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I have set up a zencart on my web server and the passwords for admin functions are encrypted (or obfuscated in some way) in the sql database associated with zencart - can anyone tell me the extent of this encryption? I want to know if someone who managed to get hold of the database would be able to get access to the data in the password section of the database or whether I would be protected against that specific part of the data becoming public by its encryption.

If it is encrypted, how is it encrypted and how easily can they decrypt it?

It is a default zen cart set up.

Kind regards

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Are these really passwords to a SQL Login/Account? Or are these zencart application passwords? –  RBarryYoung Apr 22 '12 at 19:53
    
Zen Cart app passwords stored in a SQL database (as far as I can tell) –  Henry Ford Apr 23 '12 at 0:27

2 Answers 2

up vote 2 down vote accepted

Passwords in ZenCart are stored as MD5 hash created for a salt + password. The format stored in the SQL database is MD5Hash:Salt.

Salting the password before creating the hash prevents users with access to the user table from reverse engeneering the password with help from rainbow tables. So, you are secure, but it could be better if a SHA-2 algorithm was used.

With PHP you can create data for storage with this code:

$hashedPassword = md5($salt.$password).':'.$salt;

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Thank you! You clearly know a lot about this. Can you tell me if they can get hold of this "salt" elsewhere and reverse the encryption using it? PS you say the MD5 is not as safe as SHA-2, how long would it take someone to decrypt it by brute force as a salted MD5? –  Henry Ford Apr 22 '12 at 19:05
    
The purpose of salts are to prevent users from using rainbowtables to look up the password. Rainbowtables are in fact a large database with pre-calculated hashes for a large number of character combinations. When salting a password with random characters before calculating, rainbow tables will be useless. Salts are not secure, and is store in the ZenCart database after the colon in the same column as the hash are stored (read colon separated). See en.wikipedia.org/wiki/MD5#Collision_vulnerabilities for information about why MD5 is less secure than SHA-2 algorithm. –  Espen Burud Apr 22 '12 at 19:26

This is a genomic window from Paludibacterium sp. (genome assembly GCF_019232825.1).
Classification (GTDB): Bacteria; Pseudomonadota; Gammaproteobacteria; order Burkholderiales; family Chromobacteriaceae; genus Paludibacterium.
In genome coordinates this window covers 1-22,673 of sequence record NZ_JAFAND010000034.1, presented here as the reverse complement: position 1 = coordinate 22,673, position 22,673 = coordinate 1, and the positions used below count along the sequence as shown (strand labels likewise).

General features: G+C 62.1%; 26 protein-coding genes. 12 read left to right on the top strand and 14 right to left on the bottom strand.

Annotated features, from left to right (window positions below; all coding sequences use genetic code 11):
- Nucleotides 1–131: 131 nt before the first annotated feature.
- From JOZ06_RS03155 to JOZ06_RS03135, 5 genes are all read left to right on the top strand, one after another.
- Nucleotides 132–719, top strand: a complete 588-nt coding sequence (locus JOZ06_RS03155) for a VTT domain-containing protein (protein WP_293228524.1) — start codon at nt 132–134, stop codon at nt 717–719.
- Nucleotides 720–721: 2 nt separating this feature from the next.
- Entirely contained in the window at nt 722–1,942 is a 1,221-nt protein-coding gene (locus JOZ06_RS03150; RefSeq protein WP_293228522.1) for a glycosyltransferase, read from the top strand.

Thank you, what I also have read in the last couple of hours has substantiated what you said. Is there a way to protect the salt in the Zen Cart database/another alternative way to protect the password or is it a limitation of the program? –  Henry Ford Apr 22 '12 at 23:09
    
PS to correct myself where I said "reverse the encryption" I was wrong, I should have said reverse the hash, as a hash is not encryption. I now realise a hash is one way only anyway. –  Henry Ford Apr 23 '12 at 0:25
    
I think there is no reason to encrypt the salt, since the purpose of salt is to prevent use of rainbow tables to retreive the password. When you check the entered password in ZenCart you will retreive the password column, take bytes after the colon (which is the salt), and add the salt before the entered password and calculate the MD5 hash. If the calculated hash matches the stored hash (bytes before the colon), the entered password is correct, otherwise a wrong password was entered. –  Espen Burud Apr 24 '12 at 19:15

Newer versions of ZenCart use the SHA256 hashing algorithm with a random salt (even though for some unknown reason the variable is called "password"):

function zen_encrypt_password_new($plain)
{
  $password = '';
  for($i = 0; $i < 40; $i ++) {
    $password .= zen_rand();
  }
  $salt = hash('sha256', $password);
  $password = hash('sha256', $salt . $plain) . ':' . $salt;
  return $password;
}

(from version 1.5.4 - includes/functions/password_funcs.php)

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